Can an employer indefinitely suspend an employee who has been charged with a serious criminal offence for conduct that occurred outside of work?
That is the question facing the St George Illawarra Dragons at the moment with widespread calls for Dragons player Jack de Belin to be suspended indefinitely until the serious sexual assault charges against him have been heard in court. It has been alleged that just before Christmas, de Belin left his pregnant wife at home and met a young woman at a Wollongong night club whilst out with his friend Callan Sinclair. They then went back to de Belin’s cousin’s apartment where it is alleged de Belin sexually assaulted the woman before inviting Sinclair to “come have a go”.
As one of those calling for de Belin to be stood down, Sydney Morning Herald columnist Peter Fitzsimons questioned “In what other field in the public domain, would someone facing those charges turn up for work and take their place with the blessing of their employer?” In answer to his question, Fitzsimons then provided that an employee in this situation would be stood down and given a chance to clear their name and to fight the charges. But is that really case?
I would argue no, because in general the law does not allow an employer to indefinitely suspend an employee. For an employer to suspend an employee, they will need to have a legal right to do so. There is no general right at common law for an employer to suspend an employee without pay for misconduct, even if that misconduct would justify summary dismissal. The employer must take an “all or nothing” approach and either terminate the employee or treat the employment contract as continuing. Even suspending an employee with pay has its limits and prior to any adverse action being taken against them the employee is entitled to procedural fairness.
The contract of employment itself may contain an express term which allows an employee to be suspended. I have not seen de Belin’s contract and it is possible such a term exists. However, it is generally incredibly rare for such an express term to permit the employer (like the Dragons) to suspend the employee indefinitely for conduct that occurred outside of work. It is more likely such an express term would allow for suspension whilst an investigation is held into conduct in the workplace or have some sort of “reasonableness” test. Again, the employee would still be entitled to procedural fairness, such as an opportunity to respond, prior to any adverse action being taken against them.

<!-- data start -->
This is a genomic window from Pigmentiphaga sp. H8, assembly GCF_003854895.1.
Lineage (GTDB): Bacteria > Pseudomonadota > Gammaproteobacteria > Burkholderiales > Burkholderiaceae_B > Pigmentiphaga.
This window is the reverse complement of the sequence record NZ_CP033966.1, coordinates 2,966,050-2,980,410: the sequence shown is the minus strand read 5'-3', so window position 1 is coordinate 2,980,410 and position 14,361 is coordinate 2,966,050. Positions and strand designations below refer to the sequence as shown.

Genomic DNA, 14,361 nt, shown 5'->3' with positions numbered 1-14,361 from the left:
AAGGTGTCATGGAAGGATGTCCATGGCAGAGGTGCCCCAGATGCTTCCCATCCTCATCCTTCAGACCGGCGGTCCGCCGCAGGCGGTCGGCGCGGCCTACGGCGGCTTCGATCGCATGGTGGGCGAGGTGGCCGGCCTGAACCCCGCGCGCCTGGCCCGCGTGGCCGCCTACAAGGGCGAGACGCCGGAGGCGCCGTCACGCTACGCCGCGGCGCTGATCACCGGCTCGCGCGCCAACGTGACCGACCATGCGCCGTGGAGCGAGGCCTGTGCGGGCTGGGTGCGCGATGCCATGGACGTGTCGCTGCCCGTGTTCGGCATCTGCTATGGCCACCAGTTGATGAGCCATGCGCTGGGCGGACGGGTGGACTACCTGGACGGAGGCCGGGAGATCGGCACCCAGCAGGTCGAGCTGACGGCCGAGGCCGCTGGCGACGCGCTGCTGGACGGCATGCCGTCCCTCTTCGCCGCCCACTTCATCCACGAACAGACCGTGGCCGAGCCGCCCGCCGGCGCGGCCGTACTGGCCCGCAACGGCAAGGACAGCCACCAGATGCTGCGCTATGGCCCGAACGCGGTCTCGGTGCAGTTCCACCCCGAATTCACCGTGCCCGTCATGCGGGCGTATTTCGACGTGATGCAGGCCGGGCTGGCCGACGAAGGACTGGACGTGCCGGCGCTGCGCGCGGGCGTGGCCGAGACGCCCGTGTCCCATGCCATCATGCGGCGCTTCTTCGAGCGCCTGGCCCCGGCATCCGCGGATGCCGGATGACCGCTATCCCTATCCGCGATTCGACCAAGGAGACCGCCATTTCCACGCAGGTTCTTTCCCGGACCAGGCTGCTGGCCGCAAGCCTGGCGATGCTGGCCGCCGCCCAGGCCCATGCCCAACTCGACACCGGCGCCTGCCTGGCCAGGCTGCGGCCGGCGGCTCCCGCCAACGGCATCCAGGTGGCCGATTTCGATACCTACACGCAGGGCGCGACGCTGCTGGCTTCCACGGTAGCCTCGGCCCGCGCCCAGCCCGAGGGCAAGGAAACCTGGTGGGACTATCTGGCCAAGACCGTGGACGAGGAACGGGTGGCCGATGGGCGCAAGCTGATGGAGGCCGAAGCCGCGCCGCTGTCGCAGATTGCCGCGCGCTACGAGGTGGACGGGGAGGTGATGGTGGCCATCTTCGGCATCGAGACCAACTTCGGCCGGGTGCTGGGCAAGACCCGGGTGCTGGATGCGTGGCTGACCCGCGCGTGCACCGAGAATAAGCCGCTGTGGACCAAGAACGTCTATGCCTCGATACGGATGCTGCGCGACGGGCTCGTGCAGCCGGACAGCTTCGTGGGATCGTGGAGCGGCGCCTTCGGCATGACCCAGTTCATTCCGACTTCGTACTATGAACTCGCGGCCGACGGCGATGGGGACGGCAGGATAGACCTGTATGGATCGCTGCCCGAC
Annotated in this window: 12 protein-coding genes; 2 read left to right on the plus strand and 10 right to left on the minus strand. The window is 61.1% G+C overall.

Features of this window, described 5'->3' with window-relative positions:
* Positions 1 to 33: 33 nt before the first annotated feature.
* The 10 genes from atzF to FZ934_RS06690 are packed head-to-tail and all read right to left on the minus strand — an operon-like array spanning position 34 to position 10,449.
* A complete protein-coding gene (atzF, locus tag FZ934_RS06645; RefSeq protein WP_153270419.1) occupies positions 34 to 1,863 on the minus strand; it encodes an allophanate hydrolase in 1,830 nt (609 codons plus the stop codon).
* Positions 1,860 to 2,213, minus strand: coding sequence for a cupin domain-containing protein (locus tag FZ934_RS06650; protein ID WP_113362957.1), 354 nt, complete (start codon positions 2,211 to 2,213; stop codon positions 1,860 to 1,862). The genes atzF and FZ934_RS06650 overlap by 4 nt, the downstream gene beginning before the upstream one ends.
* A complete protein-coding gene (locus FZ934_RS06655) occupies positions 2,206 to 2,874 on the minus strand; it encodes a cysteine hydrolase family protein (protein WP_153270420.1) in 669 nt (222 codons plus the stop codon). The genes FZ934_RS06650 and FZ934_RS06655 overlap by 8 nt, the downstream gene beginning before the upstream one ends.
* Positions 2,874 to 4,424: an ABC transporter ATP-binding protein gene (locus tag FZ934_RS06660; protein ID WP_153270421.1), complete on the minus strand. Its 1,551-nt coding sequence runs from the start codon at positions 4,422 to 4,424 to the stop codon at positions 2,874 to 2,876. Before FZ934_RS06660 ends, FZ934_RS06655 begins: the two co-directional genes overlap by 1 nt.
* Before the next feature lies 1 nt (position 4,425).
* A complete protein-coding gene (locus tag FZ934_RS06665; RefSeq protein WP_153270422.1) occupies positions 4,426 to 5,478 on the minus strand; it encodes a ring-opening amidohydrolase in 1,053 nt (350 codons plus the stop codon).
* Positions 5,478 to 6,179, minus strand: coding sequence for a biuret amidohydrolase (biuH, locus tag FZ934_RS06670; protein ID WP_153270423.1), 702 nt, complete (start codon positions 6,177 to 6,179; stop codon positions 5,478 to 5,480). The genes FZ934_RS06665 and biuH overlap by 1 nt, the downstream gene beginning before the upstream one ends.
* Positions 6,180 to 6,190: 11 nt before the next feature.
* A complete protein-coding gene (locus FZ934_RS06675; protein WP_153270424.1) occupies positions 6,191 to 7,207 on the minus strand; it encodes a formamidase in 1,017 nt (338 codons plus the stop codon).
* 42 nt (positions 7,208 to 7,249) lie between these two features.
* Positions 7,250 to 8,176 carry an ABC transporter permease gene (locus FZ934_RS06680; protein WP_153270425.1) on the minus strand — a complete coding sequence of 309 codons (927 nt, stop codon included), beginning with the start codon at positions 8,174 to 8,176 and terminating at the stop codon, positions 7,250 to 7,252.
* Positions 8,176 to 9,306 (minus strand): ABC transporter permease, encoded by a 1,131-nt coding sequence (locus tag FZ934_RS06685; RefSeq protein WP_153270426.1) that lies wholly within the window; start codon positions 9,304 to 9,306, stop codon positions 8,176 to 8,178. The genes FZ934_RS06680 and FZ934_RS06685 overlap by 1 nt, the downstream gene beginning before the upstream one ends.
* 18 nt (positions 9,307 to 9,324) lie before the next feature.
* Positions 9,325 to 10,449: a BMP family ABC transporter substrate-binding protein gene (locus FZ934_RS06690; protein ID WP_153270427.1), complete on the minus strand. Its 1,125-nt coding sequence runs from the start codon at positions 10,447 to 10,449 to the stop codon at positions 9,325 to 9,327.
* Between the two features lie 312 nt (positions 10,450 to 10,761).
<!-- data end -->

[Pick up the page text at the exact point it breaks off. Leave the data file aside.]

Where there is no express right to suspend an employee, employers also have the implied contractual right to give “lawful and reasonable directions” to their employees. In Downe v Sydney West Area Health Service (No 2)  NSWSC 159, it was held that an employer can give a lawful and reasonable direction to an employee to not attend work on full pay whilst they investigate a complaint or alleged misconduct. However, where an employer gives a direction to the employee to not attend work indefinitely, this is unreasonable and therefore a breach of contract. The court further noted that in situations where the employee is highly skilled (a professional rugby league player such as de Belin would likely be considered this) that “it is less likely that the terms of the contract of employment import a term that the employer can, indefinitely, require the employee not to perform work.”
There may be also be an express right to suspend an employee in a workplace policy and in some enterprise agreements and modern awards. Again, this is more likely to be in situations where an investigation is being conducted, rather than for conduct that has occurred outside of work. However, this is not always the case, and the NRL may wish to consider implementing a policy similar to the Australian Olympic Committee which provides that a member of the Australian Olympic Team must not at any time be convicted or charged with a serious offence involving violence, drugs or alcohol, any sex offence or an offence relating to child abuse. This was used in 2008 to suspend swimmer Nick D’Arcy from the Beijing Olympics after he was charged with assault.
Put simply, Fitzsimons is wrong. Barring an express right to do so, an employer, like the Dragons, would likely be in breach of their contract with an employee, such as de Belin, if they were to indefinitely suspend them whilst they fight criminal charges. The alleged conduct of de Belin, if true, is quite sickening, and he will have his day in court. But until that happens, or until the NRL changes their policy, rightly or wrongly de Belin will continue to be allowed to don the Red V for the Dragons this season.